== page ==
Phenotypic characterisation of Phaeoacremonium and Phaeomoniella strains isolated from grapevines: enzyme production and virulence of extra-cellular filtrate on grapevine calluses

Alan John Lander Phillips

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41 Citations (Scopus)


Extra-cellular enzyme production of different Phaeoacremonium spp. and Phaemoniella chlamydospora isolates were used to assay the possibility of inter-specific characterisation. Isolates of Phaeoacremonium aleophilum, Phaeoacremonium angustius, R viticola and Ph. chlamydospora were grown on solid media and the activities of extra-cellular amylases, lipases, proteases, cellulases, xylanases, laccase, polygalacturonase, pectate lyase, lignin peroxidase, manganese peroxidase, urease and chitinase were assayed. Phaeoacremonium species showed activities of a larger number of enzymes and also enzyme activity was frequently higher suggesting that Phaeoacremonium can be more virulent. To assay if the produced extra-cellular enzymes could reflect the virulence capacity of the two genera, calluses of Vitis vinifera L. (cvs. Baga and Maria Gomes) and of a rootstock (R3309) were inoculated with filtrated culture liquid medium of three isolates of Ph. chlamydospora and one of P. angustius. Filtrates from all strains decreased callus growth and membrane integrity, while soluble protein content of calluses decreased with the strains CAP 054 and 1AS. P. angtistius (CAP 054) induced the more severe symptoms in all genotypes. Water content decreased together with an increase of osmolality in both cultivars but not in rootstock suggesting that osmorregulatory capacity is more affected in cultivars. Data show that: (1) Phaeoacremonium and Phaeomoniella genera have different patterns of extra- cellular enzymatic production; (2) these fungi produce extracellular compound(s) that induce(s) senescence symptoms in plant cells inhibiting callus proliferation; (3) among the strains tested in plant calluses the most virulent isolate (CAP 054) also produced higher amounts of some extra-cellular enzymes; (5) rootstock calluses were less sensitive to inoculation than grapevine calluses. (c) 2005 Elsevier B.V. All rights reserved.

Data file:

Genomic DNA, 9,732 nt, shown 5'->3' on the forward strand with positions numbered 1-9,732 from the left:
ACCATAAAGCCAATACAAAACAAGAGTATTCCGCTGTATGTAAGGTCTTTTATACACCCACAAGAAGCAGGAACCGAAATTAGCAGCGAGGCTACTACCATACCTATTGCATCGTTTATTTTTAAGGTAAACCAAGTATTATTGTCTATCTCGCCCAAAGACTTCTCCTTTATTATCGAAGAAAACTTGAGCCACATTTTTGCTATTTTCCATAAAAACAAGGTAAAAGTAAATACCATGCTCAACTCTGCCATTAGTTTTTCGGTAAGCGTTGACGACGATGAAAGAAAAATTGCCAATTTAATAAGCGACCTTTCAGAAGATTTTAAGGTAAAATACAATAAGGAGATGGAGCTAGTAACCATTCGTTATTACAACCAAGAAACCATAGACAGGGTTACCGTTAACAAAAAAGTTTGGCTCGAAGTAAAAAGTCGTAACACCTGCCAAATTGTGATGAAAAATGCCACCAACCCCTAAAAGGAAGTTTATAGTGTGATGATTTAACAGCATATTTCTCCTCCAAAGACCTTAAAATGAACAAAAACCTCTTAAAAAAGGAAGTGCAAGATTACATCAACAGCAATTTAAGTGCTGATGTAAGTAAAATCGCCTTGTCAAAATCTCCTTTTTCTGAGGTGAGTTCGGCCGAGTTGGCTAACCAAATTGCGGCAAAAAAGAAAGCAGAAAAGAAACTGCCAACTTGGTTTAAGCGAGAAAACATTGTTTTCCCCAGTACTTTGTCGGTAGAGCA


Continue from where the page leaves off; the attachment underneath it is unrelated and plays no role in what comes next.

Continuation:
Original languageUnknown
Pages (from-to)123-130
JournalScientia Horticulturae
Issue number2
Publication statusPublished - 1 Jan 2006

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